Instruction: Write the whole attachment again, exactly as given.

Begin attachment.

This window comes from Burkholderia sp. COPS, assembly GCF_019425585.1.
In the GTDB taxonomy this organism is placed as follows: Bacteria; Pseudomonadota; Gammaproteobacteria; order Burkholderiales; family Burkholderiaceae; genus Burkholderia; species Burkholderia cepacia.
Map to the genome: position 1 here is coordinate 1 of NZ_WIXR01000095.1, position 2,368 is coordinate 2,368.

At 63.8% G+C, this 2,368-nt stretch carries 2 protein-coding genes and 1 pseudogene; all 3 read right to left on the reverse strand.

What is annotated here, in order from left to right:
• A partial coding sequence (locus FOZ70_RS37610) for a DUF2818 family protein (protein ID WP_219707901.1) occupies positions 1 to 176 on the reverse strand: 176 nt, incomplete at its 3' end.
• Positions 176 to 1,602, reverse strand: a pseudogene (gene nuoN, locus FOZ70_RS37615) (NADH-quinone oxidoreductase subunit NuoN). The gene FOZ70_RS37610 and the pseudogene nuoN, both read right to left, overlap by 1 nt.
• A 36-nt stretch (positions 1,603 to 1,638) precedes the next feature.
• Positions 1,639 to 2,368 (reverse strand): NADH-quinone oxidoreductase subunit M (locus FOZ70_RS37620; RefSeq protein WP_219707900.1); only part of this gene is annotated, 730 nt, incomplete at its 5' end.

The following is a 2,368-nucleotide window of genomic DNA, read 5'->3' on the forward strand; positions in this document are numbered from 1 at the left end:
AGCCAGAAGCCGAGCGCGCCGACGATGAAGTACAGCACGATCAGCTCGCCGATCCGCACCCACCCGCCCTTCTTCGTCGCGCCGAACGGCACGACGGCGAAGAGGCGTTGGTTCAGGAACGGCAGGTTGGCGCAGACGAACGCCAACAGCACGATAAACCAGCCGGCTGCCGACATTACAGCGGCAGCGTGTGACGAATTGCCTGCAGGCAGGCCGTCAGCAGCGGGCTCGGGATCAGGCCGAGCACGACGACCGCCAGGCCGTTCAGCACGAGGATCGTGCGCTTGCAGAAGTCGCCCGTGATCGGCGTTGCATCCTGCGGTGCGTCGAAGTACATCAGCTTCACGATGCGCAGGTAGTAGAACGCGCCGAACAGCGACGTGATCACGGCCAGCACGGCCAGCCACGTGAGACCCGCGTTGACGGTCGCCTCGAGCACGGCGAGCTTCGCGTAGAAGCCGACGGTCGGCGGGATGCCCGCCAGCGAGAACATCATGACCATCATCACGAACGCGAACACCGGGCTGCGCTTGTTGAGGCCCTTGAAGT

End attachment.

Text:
This window comes from Burkholderia sp. COPS, assembly GCF_019425585.1.
In the GTDB taxonomy this organism is placed as follows: Bacteria; Pseudomonadota; Gammaproteobacteria; order Burkholderiales; family Burkholderiaceae; genus Burkholderia; species Burkholderia cepacia.
Map to the genome: position 1 here is coordinate 1 of NZ_WIXR01000095.1, position 2,368 is coordinate 2,368.

At 63.8% G+C, this 2,368-nt stretch carries 2 protein-coding genes and 1 pseudogene; all 3 read right to left on the reverse strand.

What is annotated here, in order from left to right:
• A partial coding sequence (locus FOZ70_RS37610) for a DUF2818 family protein (protein ID WP_219707901.1) occupies positions 1 to 176 on the reverse strand: 176 nt, incomplete at its 3' end.
• Positions 176 to 1,602, reverse strand: a pseudogene (gene nuoN, locus FOZ70_RS37615) (NADH-quinone oxidoreductase subunit NuoN). The gene FOZ70_RS37610 and the pseudogene nuoN, both read right to left, overlap by 1 nt.
• A 36-nt stretch (positions 1,603 to 1,638) precedes the next feature.
• Positions 1,639 to 2,368 (reverse strand): NADH-quinone oxidoreductase subunit M (locus FOZ70_RS37620; RefSeq protein WP_219707900.1); only part of this gene is annotated, 730 nt, incomplete at its 5' end.

The following is a 2,368-nucleotide window of genomic DNA, read 5'->3' on the forward strand; positions in this document are numbered from 1 at the left end:
AGCCAGAAGCCGAGCGCGCCGACGATGAAGTACAGCACGATCAGCTCGCCGATCCGCACCCACCCGCCCTTCTTCGTCGCGCCGAACGGCACGACGGCGAAGAGGCGTTGGTTCAGGAACGGCAGGTTGGCGCAGACGAACGCCAACAGCACGATAAACCAGCCGGCTGCCGACATTACAGCGGCAGCGTGTGACGAATTGCCTGCAGGCAGGCCGTCAGCAGCGGGCTCGGGATCAGGCCGAGCACGACGACCGCCAGGCCGTTCAGCACGAGGATCGTGCGCTTGCAGAAGTCGCCCGTGATCGGCGTTGCATCCTGCGGTGCGTCGAAGTACATCAGCTTCACGATGCGCAGGTAGTAGAACGCGCCGAACAGCGACGTGATCACGGCCAGCACGGCCAGCCACGTGAGACCCGCGTTGACGGTCGCCTCGAGCACGGCGAGCTTCGCGTAGAAGCCGACGGTCGGCGGGATGCCCGCCAGCGAGAACATCATGACCATCATCACGAACGCGAACACCGGGCTGCGCTTGTTGAGGCCCTTGAAGT